Last Wednesday, February 14th, 2018, started off as an ordinary day. Adults went to work, children went to school and up until the middle of the afternoon, nothing seemed out of the ordinary.
By the time the sun set, February 14th, 2018 would become an extraordinary day, but not in the way that many of us would imagine an extraordinary day to be. At Marjory Stoneman Douglas High School in Parkland, Florida, 14 students and three staff members were killed by a former student.
The reverberation of the loss of 17 innocent people seems to have finally touched a nerve with the American public. While gun control has remained a hot topic on both sides of the political aisle for far too long, most, if not all attempt of legislating common sense gun control has died before it can be signed into law.
But things are about to change.
On March 24th, the March For Our Lives will be occurring across the country. Started by the students who lost their friends and teachers, it is their anger and grief that will hopefully convince those in power to stop taking money from the NRA and do what is right for the country.
If you can march, please do so. If you can’t march, but still want to participate, please donate. The future of our country and our children depends on it.
Mister Rogers’ Neighborhood was a staple of the education of American children for nearly fifty years.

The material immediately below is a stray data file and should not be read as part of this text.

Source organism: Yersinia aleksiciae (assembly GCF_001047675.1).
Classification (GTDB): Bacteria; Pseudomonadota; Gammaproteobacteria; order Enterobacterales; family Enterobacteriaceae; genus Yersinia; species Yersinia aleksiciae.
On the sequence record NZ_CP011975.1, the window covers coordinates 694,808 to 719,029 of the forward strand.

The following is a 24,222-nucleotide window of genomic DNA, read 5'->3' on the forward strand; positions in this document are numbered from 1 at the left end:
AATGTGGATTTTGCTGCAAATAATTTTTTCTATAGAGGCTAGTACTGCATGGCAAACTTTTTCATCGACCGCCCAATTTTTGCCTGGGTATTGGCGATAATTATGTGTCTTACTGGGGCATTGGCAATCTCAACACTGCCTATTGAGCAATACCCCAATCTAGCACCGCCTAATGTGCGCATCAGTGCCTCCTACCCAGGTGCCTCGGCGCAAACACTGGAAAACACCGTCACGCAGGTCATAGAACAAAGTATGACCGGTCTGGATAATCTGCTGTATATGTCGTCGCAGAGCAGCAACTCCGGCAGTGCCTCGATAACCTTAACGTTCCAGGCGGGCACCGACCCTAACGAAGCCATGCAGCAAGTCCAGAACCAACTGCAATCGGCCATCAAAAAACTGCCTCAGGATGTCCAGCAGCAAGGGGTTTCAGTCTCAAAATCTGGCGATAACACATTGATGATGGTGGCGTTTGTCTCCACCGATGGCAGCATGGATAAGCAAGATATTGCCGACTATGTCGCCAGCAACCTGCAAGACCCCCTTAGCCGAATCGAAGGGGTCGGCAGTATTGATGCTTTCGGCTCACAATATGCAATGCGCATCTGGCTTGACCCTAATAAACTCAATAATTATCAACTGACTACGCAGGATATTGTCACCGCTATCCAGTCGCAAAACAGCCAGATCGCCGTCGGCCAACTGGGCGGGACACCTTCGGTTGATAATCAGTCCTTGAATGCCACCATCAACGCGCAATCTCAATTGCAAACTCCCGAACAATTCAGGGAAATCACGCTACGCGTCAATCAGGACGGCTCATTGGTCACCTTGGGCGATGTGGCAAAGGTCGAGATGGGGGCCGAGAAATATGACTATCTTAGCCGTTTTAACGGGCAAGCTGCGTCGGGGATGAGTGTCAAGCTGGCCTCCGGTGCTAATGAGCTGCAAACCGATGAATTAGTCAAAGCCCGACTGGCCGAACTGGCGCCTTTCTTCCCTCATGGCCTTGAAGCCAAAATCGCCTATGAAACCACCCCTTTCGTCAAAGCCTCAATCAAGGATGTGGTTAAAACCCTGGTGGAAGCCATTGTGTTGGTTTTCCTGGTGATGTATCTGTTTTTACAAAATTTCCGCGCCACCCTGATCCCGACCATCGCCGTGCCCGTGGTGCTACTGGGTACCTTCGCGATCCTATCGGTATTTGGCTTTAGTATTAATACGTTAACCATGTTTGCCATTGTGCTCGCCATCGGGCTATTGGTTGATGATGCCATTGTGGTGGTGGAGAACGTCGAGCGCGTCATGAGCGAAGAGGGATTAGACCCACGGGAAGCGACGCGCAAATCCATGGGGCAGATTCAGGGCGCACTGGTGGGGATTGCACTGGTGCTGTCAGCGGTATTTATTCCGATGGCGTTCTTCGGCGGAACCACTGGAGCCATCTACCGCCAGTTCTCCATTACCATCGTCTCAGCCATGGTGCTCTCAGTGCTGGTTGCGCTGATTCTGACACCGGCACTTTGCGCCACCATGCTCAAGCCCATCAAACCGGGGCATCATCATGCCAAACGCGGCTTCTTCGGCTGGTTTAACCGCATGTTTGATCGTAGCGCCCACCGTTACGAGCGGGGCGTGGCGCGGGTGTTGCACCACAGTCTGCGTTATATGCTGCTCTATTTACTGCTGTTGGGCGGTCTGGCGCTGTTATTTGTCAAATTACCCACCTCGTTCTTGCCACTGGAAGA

Premiering on February 19th, 1968, the program originally aired on what would later become known as public television. Unlike other children’s programming, Mister Rogers’ Neighborhood spoke directly to its young audience. Neither overly dry/educational or over the top cartoon-y, the program was and still is the model of children’s educational television.
Like many members of my generation, I remember watching Mister Rogers’ Neighborhood as a young child. Fred Rogers did not feel like a much older adult, he felt like a friend who encouraged those watching to think, to feel, to be curious about the world around them and to ask questions. I feel like multiple generations of Americans have a level of emotional intelligence that they would have not developed, had Mister Rogers’ Neighborhood not been a part of their early years.
Fred Rogers passed away during my final year of college. As an adult, I’ve come to believe that one of the markers of adulthood is loosing someone or something that was integral to your childhood. His passing was a subtle reminder that the shift from childhood to adulthood was coming rapidly.
While Mister Rogers’ Neighborhood is no longer on the air, the program still lingers in the hearts and minds of the multiple generations of American children whose childhood was shaped by the program.